Out of the Ordinary

 

OUT OF THE ORDINARY features four artists who depict ordinary objects in extraordinary ways - sculptural metal works by Corrina Sephora and paintings by Guy Robinson, Jordan Baker and Jim Wise. Under the adage "the whole is more than the sum of its parts," the viewer is asked how we perceive visuals in connection with different objects and environments. The artists juxtapose Gestalt theories of perception including proximity, similarity, figure-ground, continuity, closure and connection.  The show is a visual admonition to savor the beauty in all that is around you - “Stop and SEE the roses!”

 

There will be a two day Opening Reception on Friday, July 23, 12 - 7 p.m. & Saturday, July 24, 12 - 4 p.m.!

 

Corrina Sephora 

 

Corrina Sephora is a multi-media Atlanta-based artist specializing in metal sculpture, painting, and public installations. Her use of repetitive symbolic images—trees, ladders, boats, oars, nautical and celestial images— references the natural world as an attempt to bring order while embracing the chaotic. 

 

Her surroundings and experiences influence her materials and process. Her grandfather was a sea captain, and she grew up in an environment with boats, houses, gardens, sweat lodges, and communities built in rural New England, Maine and New Hampshire. While raised in a bohemian nonconformist environment, she was encouraged to set her sights on nonconventional waters as a woman, a maker, a sculptor, and an artist. Her intention is for viewers to explore themselves in her works. For Corrina, creating work is a meditative process. The repetition allows for a rhythmic and mind-opening experience, which is where she believes the magic occurs.

 

Corrina holds a BFA in Metals and Sculpture from Massachusetts College of Art, Boston, and an MFA in Sculpture from Georgia State University. She has completed multiple residencies throughout the U.S. and abroad. 

 

Guy Robinson

 

Atlanta-based artist, Guy Robinson, creates complex and nuanced contemporary Surrealist paintings. He believes that art has the ability to express the otherwise inexpressible. “Art gives us a way to explore this inexplicable life’s sorrows and losses; its abundance and joy. It is sleight of hand, but real magic also,” he says. “The deepest art represents a longing for answers we cannot have - but with work and patience might glimpse.” Guy attended the Atlanta College Of Art on a Ford Foundation grant and has worked extensively in painting, sculpture, printmaking, and drawing. Robinson has over thirty-five years experience teaching drawing and painting for Emory University's continuing education program.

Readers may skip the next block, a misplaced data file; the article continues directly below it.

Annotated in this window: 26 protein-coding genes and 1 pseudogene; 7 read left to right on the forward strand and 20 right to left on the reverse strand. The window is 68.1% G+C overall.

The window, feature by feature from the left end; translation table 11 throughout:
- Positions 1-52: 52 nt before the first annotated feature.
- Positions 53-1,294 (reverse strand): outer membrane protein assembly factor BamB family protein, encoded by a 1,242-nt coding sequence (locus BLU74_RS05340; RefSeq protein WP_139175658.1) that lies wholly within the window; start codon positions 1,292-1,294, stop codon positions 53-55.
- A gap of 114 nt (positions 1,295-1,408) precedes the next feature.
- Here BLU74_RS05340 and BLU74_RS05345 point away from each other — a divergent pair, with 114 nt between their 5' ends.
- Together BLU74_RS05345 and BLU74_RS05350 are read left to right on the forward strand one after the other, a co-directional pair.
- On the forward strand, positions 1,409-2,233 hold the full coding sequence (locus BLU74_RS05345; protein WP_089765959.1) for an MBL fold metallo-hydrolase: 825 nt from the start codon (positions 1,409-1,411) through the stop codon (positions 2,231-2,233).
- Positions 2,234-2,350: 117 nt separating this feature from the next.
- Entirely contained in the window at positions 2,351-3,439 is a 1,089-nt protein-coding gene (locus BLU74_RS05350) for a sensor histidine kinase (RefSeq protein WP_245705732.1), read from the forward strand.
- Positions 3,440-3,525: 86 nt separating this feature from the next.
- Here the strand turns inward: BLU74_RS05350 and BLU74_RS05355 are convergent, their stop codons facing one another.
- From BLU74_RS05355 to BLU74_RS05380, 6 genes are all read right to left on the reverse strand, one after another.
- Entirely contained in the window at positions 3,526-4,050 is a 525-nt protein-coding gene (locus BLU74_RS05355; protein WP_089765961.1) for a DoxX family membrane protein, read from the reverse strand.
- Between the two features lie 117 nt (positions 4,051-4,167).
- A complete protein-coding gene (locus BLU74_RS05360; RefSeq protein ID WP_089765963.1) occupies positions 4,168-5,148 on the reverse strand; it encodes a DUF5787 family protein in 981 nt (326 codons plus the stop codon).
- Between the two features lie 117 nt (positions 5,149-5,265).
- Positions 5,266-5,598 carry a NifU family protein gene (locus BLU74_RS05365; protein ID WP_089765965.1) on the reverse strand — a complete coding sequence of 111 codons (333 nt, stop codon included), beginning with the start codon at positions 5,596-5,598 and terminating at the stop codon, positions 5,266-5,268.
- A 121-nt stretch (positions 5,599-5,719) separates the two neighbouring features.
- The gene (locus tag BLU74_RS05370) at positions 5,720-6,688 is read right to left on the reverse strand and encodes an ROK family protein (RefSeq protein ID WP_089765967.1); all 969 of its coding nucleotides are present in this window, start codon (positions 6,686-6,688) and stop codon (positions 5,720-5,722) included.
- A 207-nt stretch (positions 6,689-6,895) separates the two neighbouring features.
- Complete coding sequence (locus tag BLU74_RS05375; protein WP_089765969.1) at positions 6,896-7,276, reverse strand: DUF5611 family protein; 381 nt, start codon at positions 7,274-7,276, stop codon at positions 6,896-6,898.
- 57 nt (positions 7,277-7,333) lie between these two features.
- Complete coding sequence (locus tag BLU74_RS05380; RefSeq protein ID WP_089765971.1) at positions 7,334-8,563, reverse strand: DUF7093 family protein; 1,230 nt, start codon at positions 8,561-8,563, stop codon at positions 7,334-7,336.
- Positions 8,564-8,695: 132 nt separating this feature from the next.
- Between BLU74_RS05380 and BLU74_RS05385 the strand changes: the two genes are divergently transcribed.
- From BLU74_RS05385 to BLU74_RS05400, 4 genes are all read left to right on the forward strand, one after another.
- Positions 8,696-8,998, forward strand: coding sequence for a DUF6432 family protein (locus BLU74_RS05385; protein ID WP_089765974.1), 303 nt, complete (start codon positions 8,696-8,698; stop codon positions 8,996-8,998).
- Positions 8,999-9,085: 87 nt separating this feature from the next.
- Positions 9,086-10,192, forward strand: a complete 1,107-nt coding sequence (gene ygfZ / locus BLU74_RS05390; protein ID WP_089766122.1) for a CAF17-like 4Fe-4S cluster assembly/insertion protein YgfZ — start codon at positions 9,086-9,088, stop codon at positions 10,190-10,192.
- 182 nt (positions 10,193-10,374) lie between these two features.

Jordan Baker

 

Hudson Valley-based artist, Jordan Baker creates paintings, sculptures and conceptual works. For OUT OF THE ORDINARY, Jordan created a group of works that represent her meditation on traditional still life painting, and finding dynamism in stillness and nuance in simplicity. “Sometimes we are told to not get lost in the details or get tunnel vision, but in this case, I allowed myself to do just that, exploring the interior world of these items,” she says of this series. The three paintings from the Too Much Is Never Enough grouping is an exploration on the concept of taste and the wavering line between excess and abundance.  Instead of offering a tasteful amount of different items (two plums, a half a loaf of bread, a single glass of wine, etc.), she has composed a still life with a classically distasteful amount of a single item in order to explore the subjective nature of “good” taste. Jordan attended Tufts University, has a BFA in Art History from Syracuse University, and an MFA in Mixed Media from SUNY Albany. 

 

Jim Wise

 

Based in Atlanta, Jim Wise’s large-scale and meticulous paintings present familiar items in unexpected and often striking ways, sparking a viewing experience that is at once familiar and mysterious. He uses both Photoshop and oil paint to create his works, enjoying the nuances each has to offer. “Photoshop is crisp and efficient, while oil paint is luscious, buttery and messy,” he says.  He says he paints boldly because he wants your attention. In his youth, Pop Art and Minimalism emerged as rejections of the exhausted Abstract Expressionist movement. Those two aesthetics have remained with him and have emerged over and over in his graphic design work. Now that he has pivoted to painting full time, he sees the POW of Pop and the cool reserve of Minimalism bubbling up again. Jim attended the North Carolina Governor’s School in Art, and graduated from the Design College at North Carolina State University. After a long career as a graphic designer, producing award-winning design work for major corporations and institutions throughout the country, Jim has finally – and happily – turned to painting full time.

 

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